“Every act of love, gratitude, and kindness; … every minute spent teaching a severely handicapped child to read or to walk; every act of care and nurture, of comfort and support, for one’s fellow human beings and for that matter one’s fellow nonhuman creatures; and of course every prayer, all Spirit-led teaching, every deed that spreads the Gospel, builds up the church, embraces and embodies holiness rather than corruption, and makes the name of Jesus honored in the world — all of this will find its way, through the resurrecting power of God, into the new creation that God will one day make. This is the logic of the mission of God.”

We, my sisters and brothers, are co-missioned in this mission of love from God. That is the Great Commission.

How appropriate this passage comes as we begin baptizing new members of the Church during the Easter season after a short Lenten break.

It all started with our baptism. Through water and the spirit, we were commissioned to join Jesus is this mission of love in the world. We were sealed with Sacred Chrism to become priests, prophets and kings, sharing Jesus with the world.

In many ways, what we do today is different than what the apostles did. Or the early Christian disciples.

After their encounter with the Risen Jesus, the apostles gave up everything and walked to far way lands to share the message of the resurrection of Jesus. Most lost their lives during their Great Commission.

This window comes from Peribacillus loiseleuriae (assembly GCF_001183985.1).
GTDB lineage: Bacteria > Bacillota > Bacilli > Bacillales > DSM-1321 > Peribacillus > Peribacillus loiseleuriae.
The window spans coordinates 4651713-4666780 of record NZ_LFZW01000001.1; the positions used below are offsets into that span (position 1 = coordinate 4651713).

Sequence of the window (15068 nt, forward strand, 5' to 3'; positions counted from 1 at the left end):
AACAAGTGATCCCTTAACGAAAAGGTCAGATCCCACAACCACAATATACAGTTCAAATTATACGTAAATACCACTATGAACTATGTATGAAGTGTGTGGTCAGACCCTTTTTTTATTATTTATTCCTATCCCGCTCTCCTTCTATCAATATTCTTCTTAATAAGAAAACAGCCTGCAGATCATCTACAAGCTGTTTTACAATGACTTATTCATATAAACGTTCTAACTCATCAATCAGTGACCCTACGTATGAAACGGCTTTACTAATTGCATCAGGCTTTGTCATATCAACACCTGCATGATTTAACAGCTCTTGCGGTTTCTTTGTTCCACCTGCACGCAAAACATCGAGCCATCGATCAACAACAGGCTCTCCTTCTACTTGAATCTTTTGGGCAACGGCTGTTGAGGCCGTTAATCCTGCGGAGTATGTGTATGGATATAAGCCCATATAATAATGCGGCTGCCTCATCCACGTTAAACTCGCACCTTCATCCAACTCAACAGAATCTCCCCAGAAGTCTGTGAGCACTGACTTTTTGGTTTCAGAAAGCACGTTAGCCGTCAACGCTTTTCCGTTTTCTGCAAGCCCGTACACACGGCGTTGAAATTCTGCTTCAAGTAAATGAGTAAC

The early Christian disciples pooled their resources together to build up a community of followers of Jesus who daily joined in the Great Commission.

We hear how they lived in today’s first reading from Acts of the Apostles:

“The community of believers was of one heart and mind, and no one claimed that any of his possessions was his own, but they had everything in common… There was no needy person among them…”

In our culture today, some would decry, “That’s Socialism!” But that is how the early Christians lived, endured, even thrived during a time of great oppression and persecution.

How many of us could live like that today? How many of us are brave enough and committed enough to follow Jesus in this way? How many of us are that generous? Something to ponder in the coming week.

I have a new ear worm. That’s what the young people call a song that gets stuck in your head. My new favorite song is from singer Bruce Springsteen, called, “There Goes My Miracle.”

In it, he sings,

“Heartache, heartbreak

Love gives, love takes

The book of love holds its rules

Disobeyed by fools

Disobeyed by fools

There goes my miracle

Walking away, walking away”

So, do we let our miracle, Jesus Christ, just walk away?

           Or do we go! And follow him in the Great Commission? 

Thursday, April 1, 2021

HOMILY – Holy Thursday – Pilate’s Wife


(Indulge me if you would. Please close your eyes and daydream with me for a moment…) 

Think back to the ancient world.